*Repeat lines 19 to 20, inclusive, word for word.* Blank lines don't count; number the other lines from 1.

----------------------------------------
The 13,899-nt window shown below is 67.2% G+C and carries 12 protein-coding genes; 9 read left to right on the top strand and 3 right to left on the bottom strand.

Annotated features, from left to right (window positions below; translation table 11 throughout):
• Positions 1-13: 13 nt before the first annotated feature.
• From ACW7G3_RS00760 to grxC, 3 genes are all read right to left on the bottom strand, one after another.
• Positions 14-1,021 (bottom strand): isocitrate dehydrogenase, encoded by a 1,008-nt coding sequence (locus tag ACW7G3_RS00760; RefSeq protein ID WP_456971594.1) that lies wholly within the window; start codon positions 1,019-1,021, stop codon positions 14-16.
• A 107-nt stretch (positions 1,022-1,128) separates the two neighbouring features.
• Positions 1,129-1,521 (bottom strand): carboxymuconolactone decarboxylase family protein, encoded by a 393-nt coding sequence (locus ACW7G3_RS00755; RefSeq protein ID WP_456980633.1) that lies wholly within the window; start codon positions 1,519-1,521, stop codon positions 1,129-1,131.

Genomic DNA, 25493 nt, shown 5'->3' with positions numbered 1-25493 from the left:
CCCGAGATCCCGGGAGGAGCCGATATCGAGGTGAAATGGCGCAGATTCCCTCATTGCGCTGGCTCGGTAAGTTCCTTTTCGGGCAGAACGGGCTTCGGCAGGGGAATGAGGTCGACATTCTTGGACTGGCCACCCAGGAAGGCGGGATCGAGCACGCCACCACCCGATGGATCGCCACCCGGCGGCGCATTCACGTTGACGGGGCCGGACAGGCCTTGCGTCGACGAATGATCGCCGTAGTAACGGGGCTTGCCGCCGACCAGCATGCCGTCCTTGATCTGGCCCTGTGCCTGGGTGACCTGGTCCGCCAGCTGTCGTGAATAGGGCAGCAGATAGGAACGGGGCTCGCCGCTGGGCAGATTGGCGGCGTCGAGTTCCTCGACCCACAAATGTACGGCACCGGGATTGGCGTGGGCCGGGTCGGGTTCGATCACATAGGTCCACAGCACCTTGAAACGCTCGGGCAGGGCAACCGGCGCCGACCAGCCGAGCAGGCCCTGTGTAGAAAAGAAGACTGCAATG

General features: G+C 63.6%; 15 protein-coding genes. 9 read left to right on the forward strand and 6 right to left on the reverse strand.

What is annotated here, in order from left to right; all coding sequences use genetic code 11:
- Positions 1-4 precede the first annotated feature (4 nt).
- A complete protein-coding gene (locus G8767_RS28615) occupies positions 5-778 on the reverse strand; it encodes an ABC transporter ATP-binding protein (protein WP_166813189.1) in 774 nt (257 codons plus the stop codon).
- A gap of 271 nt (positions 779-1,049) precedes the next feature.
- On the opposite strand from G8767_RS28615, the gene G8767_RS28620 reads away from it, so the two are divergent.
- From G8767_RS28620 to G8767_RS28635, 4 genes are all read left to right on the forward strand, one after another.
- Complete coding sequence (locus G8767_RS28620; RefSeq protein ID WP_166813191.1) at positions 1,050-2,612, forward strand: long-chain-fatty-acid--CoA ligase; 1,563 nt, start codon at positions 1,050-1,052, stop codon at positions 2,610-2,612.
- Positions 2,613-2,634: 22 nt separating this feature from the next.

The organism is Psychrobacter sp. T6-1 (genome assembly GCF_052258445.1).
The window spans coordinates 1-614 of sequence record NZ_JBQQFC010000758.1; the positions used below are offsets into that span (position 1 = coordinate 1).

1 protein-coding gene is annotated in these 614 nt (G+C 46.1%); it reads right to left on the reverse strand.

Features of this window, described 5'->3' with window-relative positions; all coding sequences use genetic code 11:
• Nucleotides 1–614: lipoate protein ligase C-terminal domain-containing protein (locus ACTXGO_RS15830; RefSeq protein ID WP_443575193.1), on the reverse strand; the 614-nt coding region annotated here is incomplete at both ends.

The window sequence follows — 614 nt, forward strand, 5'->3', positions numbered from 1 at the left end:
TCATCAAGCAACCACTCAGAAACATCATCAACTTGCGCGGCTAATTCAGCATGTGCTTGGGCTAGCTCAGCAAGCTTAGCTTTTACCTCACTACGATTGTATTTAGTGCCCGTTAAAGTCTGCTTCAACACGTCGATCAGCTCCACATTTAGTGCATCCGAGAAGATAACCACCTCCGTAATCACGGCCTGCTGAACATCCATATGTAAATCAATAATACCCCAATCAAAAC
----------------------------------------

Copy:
The organism is Psychrobacter sp. T6-1 (genome assembly GCF_052258445.1).
The window spans coordinates 1-614 of sequence record NZ_JBQQFC010000758.1; the positions used below are offsets into that span (position 1 = coordinate 1).